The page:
Compare any two graphics cards:
GeForce 8600 GTS vs GeForce GTS 250 1GB
IntroThe GeForce 8600 GTS makes use of a 80 nm design. nVidia has set the core frequency at 675 MHz. The GDDR3 memory runs at a frequency of 1000 MHz on this specific model. It features 32 SPUs along with 16 TAUs and 8 ROPs.
Compare those specs to the GeForce GTS 250 1GB, which comes with a clock frequency of 738 MHz and a GDDR3 memory speed of 1100 MHz. It also makes use of a 256-bit bus, and makes use of a 65/55 nm design. It is comprised of 128 SPUs, 64 TAUs, and 16 ROPs.
Power Usage and Theoretical Benchmarks
Power Consumption (Max TDP)
The GeForce GTS 250 1GB should in theory perform a lot faster than the GeForce 8600 GTS in general. (explain)
Texel RateThe GeForce GTS 250 1GB will be much (more or less 337%) better at texture filtering than the GeForce 8600 GTS. (explain)
Pixel RateIf using a high screen resolution is important to you, then the GeForce GTS 250 1GB is superior to the GeForce 8600 GTS, by far. (explain)
Please note that the above 'benchmarks' are all just theoretical - the results were calculated based on the card's specifications, and real-world performance may (and probably will) vary at least a bit.
Please note that the price comparisons are based on search keywords - sometimes it might show cards with very similar names that are not exactly the same as the one chosen in the comparison. We do try to filter out the wrong results as best we can, though.
Memory Bandwidth: Bandwidth is the largest amount of information (in units of MB per second) that can be moved over the external memory interface within a second. The number is calculated by multiplying the interface width by its memory speed. If it uses DDR type memory, it must be multiplied by 2 again. If DDR5, multiply by 4 instead. The higher the bandwidth is, the faster the card will be in general. It especially helps with anti-aliasing, HDR and high resolutions.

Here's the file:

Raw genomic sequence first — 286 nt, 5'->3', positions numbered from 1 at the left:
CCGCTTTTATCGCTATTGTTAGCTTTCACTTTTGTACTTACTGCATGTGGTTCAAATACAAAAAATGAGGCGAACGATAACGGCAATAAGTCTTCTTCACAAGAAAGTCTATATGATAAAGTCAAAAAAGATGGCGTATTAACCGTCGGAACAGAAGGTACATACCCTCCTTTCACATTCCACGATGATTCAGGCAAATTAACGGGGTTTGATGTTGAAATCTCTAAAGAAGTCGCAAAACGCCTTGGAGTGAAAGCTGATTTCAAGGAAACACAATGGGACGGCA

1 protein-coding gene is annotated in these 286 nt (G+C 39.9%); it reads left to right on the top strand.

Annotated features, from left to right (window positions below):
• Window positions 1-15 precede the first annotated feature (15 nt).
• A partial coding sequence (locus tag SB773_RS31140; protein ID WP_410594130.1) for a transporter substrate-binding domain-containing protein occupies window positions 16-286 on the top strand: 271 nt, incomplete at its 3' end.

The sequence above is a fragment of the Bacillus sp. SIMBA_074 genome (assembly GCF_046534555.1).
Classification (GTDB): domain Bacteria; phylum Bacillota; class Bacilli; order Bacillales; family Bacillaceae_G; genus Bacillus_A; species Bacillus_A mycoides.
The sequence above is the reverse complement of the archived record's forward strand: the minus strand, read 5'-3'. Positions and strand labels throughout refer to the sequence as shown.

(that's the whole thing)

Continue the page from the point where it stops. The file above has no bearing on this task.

Texel Rate: Texel rate is the maximum number of texture map elements (texels) that are applied per second. This number is worked out by multiplying the total texture units by the core clock speed of the chip. The higher the texel rate, the better the video card will be at texture filtering (anisotropic filtering - AF). It is measured in millions of texels in one second.
Pixel Rate: Pixel rate is the maximum amount of pixels the graphics card can possibly record to its local memory in a second - measured in millions of pixels per second. The figure is worked out by multiplying the amount of ROPs by the the card's clock speed. ROPs (Raster Operations Pipelines - also sometimes called Render Output Units) are responsible for filling the screen with pixels (the image). The actual pixel rate also depends on many other factors, especially the memory bandwidth of the card - the lower the bandwidth is, the lower the potential to reach the maximum fill rate.